On setting goals and not getting overwhelmed

It’s that time of year again.

setting goals-min

My very favorite time of year to garden. The world outside my window is covered in ice and I’m snuggled up by the fire, looking through seed catalogs and planning the perfect garden.

There are no weeds, no drought, no flooding. No squash bugs, no aphids, no grasshoppers. No cows devouring all the corn just before it ripens. No sheep eating the tops off all the onions. The garden is perfect, laid out in neat rows, producing on schedule.

It’s all so perfect on paper.

But this year is going to be different.

OK, so it was supposed to be different last year. The garden even made it onto my New Year’s Resolution type thing. It was supposed to be different, and I suppose it was. I mean, I got as far as making the cool graphic, didn’t I?

It’s funny, the plans we make. So much like daydreams, with an added touch of hope that this year . . . this year will be the year. This year will be the year that I somehow won’t stumble over all the same obstacles.

I have a lot of plans this year. It’s the first year in a long time that I’ve attempted to tackle much of anything. And I’m plagued by doubts. Can I really do this? Is it too much? What if I fail? Is it too soon? Will failure send me back to that place that used to swallow me every time we met?

The obstacles in my mind are the ones that are the hardest for me to overcome. They are the ones that hold me back from stepping outside my comfort zone, that keep me from challenging what I think I know, that tie me to this comfortable place that plays around with dreams but does very little to realize them.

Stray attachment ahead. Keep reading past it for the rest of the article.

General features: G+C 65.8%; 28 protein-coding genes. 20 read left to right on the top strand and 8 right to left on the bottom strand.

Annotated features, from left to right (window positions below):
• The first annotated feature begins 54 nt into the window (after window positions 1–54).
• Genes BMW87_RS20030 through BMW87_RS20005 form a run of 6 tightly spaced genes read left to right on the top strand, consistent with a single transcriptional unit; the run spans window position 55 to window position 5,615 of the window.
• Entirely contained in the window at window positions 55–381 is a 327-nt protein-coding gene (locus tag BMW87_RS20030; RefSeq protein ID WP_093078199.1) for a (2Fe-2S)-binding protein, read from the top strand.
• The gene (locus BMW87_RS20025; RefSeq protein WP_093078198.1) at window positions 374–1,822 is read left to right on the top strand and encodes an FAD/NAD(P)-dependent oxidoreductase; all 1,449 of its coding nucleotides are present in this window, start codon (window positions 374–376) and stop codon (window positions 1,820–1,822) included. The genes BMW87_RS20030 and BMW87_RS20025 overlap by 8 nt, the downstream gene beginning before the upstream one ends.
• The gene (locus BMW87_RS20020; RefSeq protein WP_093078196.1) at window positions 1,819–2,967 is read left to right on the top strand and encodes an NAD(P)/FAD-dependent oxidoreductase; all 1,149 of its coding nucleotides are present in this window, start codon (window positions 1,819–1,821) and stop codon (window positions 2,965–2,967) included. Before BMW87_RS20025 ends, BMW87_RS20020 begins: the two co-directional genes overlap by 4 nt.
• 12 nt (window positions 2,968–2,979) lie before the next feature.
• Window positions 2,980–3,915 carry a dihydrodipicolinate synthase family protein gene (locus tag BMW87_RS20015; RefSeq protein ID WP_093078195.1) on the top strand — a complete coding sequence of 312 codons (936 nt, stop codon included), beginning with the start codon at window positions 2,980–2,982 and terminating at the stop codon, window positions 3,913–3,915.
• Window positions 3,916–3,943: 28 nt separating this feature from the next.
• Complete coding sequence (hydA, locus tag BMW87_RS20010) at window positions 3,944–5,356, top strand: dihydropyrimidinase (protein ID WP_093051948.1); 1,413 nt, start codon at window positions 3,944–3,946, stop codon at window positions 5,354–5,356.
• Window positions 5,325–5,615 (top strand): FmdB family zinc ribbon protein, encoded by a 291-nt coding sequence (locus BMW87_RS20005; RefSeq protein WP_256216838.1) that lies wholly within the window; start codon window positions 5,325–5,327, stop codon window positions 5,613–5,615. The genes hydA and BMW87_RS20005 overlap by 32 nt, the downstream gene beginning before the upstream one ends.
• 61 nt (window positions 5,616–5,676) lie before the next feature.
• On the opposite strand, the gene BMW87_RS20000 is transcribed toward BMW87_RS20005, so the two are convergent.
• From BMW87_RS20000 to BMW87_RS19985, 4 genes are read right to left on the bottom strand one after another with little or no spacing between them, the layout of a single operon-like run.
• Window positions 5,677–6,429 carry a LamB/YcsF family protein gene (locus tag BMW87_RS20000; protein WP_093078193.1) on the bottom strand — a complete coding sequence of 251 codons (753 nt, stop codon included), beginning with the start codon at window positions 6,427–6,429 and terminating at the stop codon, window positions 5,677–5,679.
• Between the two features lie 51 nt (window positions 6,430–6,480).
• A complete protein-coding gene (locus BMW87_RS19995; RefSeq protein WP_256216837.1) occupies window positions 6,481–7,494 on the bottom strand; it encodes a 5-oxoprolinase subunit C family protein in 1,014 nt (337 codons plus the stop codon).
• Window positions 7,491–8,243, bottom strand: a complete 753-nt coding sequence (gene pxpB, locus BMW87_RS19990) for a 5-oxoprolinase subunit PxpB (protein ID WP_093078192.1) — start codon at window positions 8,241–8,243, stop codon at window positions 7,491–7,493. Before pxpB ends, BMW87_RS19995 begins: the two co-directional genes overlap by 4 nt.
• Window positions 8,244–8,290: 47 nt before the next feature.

But I’m taking small steps.

One thing at a time. When I lift my head up enough to see my end goal, I feel overwhelmed. It’s too much . . . I can’t do this . . . the same thoughts that took hold after my son died.

But I don’t have to do all of that. Not yet.  Because this year I applied a little wisdom to my increasing energy. I took my biggest goals and broke them down into very small steps. Very small steps that all should lead forward.

Right now, all I have to do is what’s next.

Do what’s next and have faith that I’ll be ready for the next step when the time comes.

2 comments
  1. cnybeth

    I took a 4000 mile road trip with 5 kids who couldn’t drive (ages 15 – 6) . If I had stopped to think – 4000 mi, How am I going to do that? – it wouldn’t have happened. But put in small steps – today we drive 300 miles – then it was doable. And once the plan is in place, how does it happen? Well, you get in the car and drive. And at the end of the day, you are somewhere on down the road closer to the goal.

    Way to go breaking the garden into small steps! Keep doing what’s next! We are rooting for you!

  2. Dana

    Thank you! And yes, a road trip like that can be daunting. I took the kids to Virginia in September and I was so worried I’d lose someone! I got one of those backpack leashes for the then 2 year old but it only resulted in screaming fits. He did great, though. As long as he was off the leash!

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